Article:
Developed by GoldKnights and published by Plaion, The Last Oricru is a new story-driven action RPG for next-gen consoles and PCs. Our review is based on the PlayStation 5 version.
The Last Oricru is the debut title for the developer, whom we met with during Gamescom for a first look and hands-on session with the game, just weeks before the game’s release. The emphasis at the time was on the game’s branching story and how you can influence the flow of the game by small and big decisions and actions that determine your standing with the various factions in the game.
They chose that focus well, as it’s the standout feature in The Last Oricru and the best reason for sticking with it, despite its flaws – which keep the game from shining as brightly as it could have. But let’s back up for a moment first, and explore what the game is actually about.
Set in an original fantasy universe with sci-fi elements, The Last Oricru casts you as Silver, our hero-to-be who woke up on an alien planet called Wardenia. It’s a place in turmoil, with several factions striving for power and a lot of people who aren’t shying away from violence to get what they want. As a human stranded on a distant planet, you’re in the middle of all this – but you’re also able to align with factions. Most prominent among these are the Noboru and the Ratkin.
The story of the factions living on Wardenia runs parallel to the narrative about the crash of the human space ship that crash landed here. Your space ship’s AI system survived, so you’re basically learning more about your options from that perspective while also learning about the history of the world you’re now in and the people that inhabit it.
The way that these two things intersect, and the role you can play in what unfolds, is impressive. Even a choice that seems trivial in the beginning might prove impactful hours later, and based on which side you pick in a conflict you might have a very different narrative direction on your hands – something that also adds replay value to the game. It’s a shame the delivery doesn’t always do the level of ambition justice though, with so-so writing and ditto voice acting dragging the experience down a little.
The same can be said for the game’s combat, which feels a little sluggish, especially if you prefer ranged weapons – with camera controls that feel counterintuitive and can’t be adjusted (though we imagine that a post-release patch might fix that). Up close, combat feels inspired by the likes of Dark Souls, but rougher around the edges. Lacking the weight of the combat in games like the PS5 exclusive Demon’s Souls, it’s something more akin to a PS3-era action RPG. Not necessarily bad, but less refined than what we’re used to now.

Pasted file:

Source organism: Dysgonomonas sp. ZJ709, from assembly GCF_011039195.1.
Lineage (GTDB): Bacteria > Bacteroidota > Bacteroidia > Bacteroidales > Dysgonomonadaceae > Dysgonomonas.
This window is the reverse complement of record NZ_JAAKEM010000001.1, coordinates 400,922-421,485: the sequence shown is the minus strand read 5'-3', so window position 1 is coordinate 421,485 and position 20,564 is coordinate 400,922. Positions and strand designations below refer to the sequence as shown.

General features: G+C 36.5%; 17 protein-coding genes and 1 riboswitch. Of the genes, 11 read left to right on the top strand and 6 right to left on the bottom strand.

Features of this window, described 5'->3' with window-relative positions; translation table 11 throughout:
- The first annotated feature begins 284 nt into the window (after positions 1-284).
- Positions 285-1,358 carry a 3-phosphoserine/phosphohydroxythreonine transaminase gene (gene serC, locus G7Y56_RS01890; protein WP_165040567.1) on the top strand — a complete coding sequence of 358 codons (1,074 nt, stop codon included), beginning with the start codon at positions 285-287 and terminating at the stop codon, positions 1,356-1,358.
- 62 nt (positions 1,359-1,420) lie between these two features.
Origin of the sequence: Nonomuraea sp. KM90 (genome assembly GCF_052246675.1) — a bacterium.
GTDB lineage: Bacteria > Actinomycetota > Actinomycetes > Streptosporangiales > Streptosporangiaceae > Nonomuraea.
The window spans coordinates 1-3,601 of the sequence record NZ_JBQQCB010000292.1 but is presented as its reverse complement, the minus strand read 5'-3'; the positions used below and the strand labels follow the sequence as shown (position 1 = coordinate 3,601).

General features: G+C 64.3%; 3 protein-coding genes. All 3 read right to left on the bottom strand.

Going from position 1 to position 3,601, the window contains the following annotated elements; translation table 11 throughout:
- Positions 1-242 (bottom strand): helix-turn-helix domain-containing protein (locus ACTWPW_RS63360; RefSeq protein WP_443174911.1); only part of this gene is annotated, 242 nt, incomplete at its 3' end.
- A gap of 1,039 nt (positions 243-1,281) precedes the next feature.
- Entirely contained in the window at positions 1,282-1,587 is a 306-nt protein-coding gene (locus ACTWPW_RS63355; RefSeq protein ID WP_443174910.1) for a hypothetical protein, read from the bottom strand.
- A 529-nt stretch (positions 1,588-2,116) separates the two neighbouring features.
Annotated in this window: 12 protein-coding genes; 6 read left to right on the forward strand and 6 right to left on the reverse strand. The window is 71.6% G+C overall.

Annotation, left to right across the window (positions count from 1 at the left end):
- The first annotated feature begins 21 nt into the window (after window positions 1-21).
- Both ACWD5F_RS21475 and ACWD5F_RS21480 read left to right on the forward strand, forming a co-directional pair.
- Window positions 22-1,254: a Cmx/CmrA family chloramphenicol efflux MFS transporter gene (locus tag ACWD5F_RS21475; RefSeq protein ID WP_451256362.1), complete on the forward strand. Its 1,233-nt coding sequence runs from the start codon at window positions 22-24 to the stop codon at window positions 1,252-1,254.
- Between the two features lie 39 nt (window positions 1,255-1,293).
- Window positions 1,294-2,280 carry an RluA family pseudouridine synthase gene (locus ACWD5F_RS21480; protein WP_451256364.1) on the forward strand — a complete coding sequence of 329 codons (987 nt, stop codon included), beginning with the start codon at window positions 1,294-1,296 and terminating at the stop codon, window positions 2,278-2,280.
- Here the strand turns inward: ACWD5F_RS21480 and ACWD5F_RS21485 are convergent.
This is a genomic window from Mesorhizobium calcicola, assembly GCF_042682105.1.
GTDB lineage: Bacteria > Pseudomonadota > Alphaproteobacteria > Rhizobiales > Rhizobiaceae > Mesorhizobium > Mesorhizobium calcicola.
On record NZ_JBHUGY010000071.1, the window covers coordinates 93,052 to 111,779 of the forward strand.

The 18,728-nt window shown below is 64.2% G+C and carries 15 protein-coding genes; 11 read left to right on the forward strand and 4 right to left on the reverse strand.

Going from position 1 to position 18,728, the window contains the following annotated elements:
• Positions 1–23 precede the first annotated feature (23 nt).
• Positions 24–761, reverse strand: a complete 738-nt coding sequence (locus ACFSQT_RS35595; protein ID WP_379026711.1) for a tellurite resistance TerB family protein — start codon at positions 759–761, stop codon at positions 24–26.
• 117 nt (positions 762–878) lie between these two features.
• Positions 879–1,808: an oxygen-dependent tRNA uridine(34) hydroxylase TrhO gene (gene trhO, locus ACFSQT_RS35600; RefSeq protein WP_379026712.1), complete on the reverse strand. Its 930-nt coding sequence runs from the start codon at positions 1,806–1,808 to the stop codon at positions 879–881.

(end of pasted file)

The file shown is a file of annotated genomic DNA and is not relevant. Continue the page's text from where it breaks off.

An interesting novelty comes in how The Last Oricru handles character upgrades. Instead of being able to progress along a normal tech/upgrade tree, you get a pool of upgrade points to (re)allocate as you go along. But while it’s an interesting way to make sure each upgrade comes at a price, it doesn’t make much sense to make your character less smart only to make him stronger in combat.
If combat gets slightly tweaked and optimized post-release, then one of the most interesting features about The Lost Oricru is going to be the fact that it features local split-screen co-op, which is an underused novelty in this genre that we wish got more love. Tackling combat scenarios with a bit of team strategy is always fun, as is methodically taking down some of the tougher bosses in the game.
The Last Oricru feels like a supremely ambitious title that ultimately got released with a fair share of unrealized potential. The fact that it’s being released at a half-price budget range seems to indicate that the publisher thought the same, but we hope that it’ll get a bit more polish post-launch to make this a nice little niche title with an excellent branching narrative. With a few tweaks to the combat we’ll still have some so-so writing and voice acting, but it’ll be a lot more fun to play – especially in combat.
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